There are detailed recipes for a variety of art mediums, including watercolor, gouache, egg tempura, wax crayons, chalk pastels, printmaking ink, and others. They all seem very doable for any artist. I found it fascinating that I could create my own wax crayons and pastels! I really want to try this.
Webster also includes personal stories and examples of how she uses her earth pigments to record time and place in her work. Her own illustrations of the supplies and processes for making the mediums are peppered throughout the book. I found this to be a really sweet, personal book; it is inspiring to get this information from a fellow artist. There are recipes in this book I can’t wait to try for myself. This will be a very useful book for me.
The Organic Artist: Make Your Own Paint, Paper, Pigments, Prints, and More from Nature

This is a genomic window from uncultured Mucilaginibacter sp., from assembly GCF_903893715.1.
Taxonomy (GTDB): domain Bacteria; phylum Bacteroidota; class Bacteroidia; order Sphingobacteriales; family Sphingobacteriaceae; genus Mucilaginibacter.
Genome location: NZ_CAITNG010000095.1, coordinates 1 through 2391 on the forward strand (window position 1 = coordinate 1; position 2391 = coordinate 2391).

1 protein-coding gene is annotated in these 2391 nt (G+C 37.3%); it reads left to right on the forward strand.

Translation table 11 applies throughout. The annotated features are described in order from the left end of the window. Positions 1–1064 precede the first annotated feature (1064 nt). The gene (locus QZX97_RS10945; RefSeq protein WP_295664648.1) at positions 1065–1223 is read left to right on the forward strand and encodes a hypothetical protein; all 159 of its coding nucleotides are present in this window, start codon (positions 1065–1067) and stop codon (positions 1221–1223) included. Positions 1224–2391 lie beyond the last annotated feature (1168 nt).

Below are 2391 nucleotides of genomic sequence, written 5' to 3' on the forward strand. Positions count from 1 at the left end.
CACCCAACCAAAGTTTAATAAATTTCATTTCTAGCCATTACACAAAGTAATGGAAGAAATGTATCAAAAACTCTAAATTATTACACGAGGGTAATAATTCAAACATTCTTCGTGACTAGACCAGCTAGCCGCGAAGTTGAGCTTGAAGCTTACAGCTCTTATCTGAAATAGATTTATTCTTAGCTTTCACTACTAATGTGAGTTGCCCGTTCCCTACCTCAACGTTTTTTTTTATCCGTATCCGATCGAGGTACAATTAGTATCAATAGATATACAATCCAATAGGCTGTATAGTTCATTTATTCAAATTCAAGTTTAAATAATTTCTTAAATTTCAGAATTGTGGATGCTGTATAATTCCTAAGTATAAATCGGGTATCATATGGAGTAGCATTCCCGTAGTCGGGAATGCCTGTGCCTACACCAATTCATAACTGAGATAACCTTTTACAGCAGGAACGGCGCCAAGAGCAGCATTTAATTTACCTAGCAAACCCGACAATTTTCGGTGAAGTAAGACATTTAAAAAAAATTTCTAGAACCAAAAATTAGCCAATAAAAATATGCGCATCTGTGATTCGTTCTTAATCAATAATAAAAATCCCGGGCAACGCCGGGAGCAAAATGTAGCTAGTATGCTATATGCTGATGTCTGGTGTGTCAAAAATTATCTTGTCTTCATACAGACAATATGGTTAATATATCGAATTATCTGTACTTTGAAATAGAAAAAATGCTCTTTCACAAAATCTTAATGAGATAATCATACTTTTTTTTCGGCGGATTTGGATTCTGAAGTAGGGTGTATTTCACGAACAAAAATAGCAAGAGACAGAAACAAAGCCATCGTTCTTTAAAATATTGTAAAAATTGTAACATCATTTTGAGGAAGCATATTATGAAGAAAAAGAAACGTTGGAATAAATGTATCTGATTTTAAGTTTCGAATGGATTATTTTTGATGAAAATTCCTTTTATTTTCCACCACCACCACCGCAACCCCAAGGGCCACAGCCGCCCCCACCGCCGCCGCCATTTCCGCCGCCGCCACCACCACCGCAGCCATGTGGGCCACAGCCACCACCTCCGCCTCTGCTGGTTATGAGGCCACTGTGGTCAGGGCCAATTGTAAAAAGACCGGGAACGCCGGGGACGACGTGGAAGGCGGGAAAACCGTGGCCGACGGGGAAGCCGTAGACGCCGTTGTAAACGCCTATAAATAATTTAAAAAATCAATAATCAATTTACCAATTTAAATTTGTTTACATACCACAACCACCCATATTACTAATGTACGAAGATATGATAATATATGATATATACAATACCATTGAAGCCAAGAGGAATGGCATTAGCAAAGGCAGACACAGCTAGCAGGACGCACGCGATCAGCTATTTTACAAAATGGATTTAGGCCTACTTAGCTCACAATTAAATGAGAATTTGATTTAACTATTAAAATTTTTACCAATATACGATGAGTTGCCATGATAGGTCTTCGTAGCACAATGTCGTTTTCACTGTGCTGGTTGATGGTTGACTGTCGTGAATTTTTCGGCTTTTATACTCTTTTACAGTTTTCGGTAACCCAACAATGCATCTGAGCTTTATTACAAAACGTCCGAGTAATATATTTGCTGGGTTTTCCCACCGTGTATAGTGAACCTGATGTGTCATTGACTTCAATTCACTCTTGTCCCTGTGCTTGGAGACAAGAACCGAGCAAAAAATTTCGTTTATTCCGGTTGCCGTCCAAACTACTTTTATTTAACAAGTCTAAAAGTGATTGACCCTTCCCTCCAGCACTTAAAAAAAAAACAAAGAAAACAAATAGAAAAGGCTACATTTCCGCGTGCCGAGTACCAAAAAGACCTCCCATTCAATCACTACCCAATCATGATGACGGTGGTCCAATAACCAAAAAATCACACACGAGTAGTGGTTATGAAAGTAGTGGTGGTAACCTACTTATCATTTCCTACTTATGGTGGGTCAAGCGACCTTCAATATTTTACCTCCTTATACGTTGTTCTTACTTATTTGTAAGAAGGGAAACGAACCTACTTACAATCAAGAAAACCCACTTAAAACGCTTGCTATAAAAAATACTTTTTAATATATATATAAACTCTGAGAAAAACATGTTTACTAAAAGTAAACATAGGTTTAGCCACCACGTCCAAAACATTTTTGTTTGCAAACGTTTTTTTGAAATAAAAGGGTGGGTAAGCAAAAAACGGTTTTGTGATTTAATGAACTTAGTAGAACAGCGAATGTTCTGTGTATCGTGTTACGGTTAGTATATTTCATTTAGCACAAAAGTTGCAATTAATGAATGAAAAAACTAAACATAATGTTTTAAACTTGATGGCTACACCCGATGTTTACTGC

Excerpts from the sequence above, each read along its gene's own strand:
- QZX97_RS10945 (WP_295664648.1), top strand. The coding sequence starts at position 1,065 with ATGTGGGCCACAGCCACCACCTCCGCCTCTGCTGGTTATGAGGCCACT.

The Organic Artist was written by Nick Neddo, who is interested not only in making (and in teaching how to make) his own art materials, but also in Stone Age technology and survivalist skills. In The Organic Artist, you will learn how to make not only materials such as paint, crayons, and paper, but also tools such as pens (a few different types of pens – quill, bamboo, felt-tip, and more), clay and bone inkwells and paintboxes, paintbrushes, brayers, and more.
The section most interesting to me was the one about making ink. Neddo explains how to make ink from a few different sources, such as coffee, berries, and acorns. Making ink seems simpler than making dye, so if I wanted to add colors to my work other than those found in stone and earthen matter, I could use ink. However, I don’t think Neddo’s methods would be possible for every artist. His method for making walnut and acorn inks involves letting a crock pot run outside for “several hours to several days”. After reading that, I did a quick search online and found other methods that require simmering materials on the stove for a few hours. So I don’t need a dedicated crock pot to make ink – that’s good!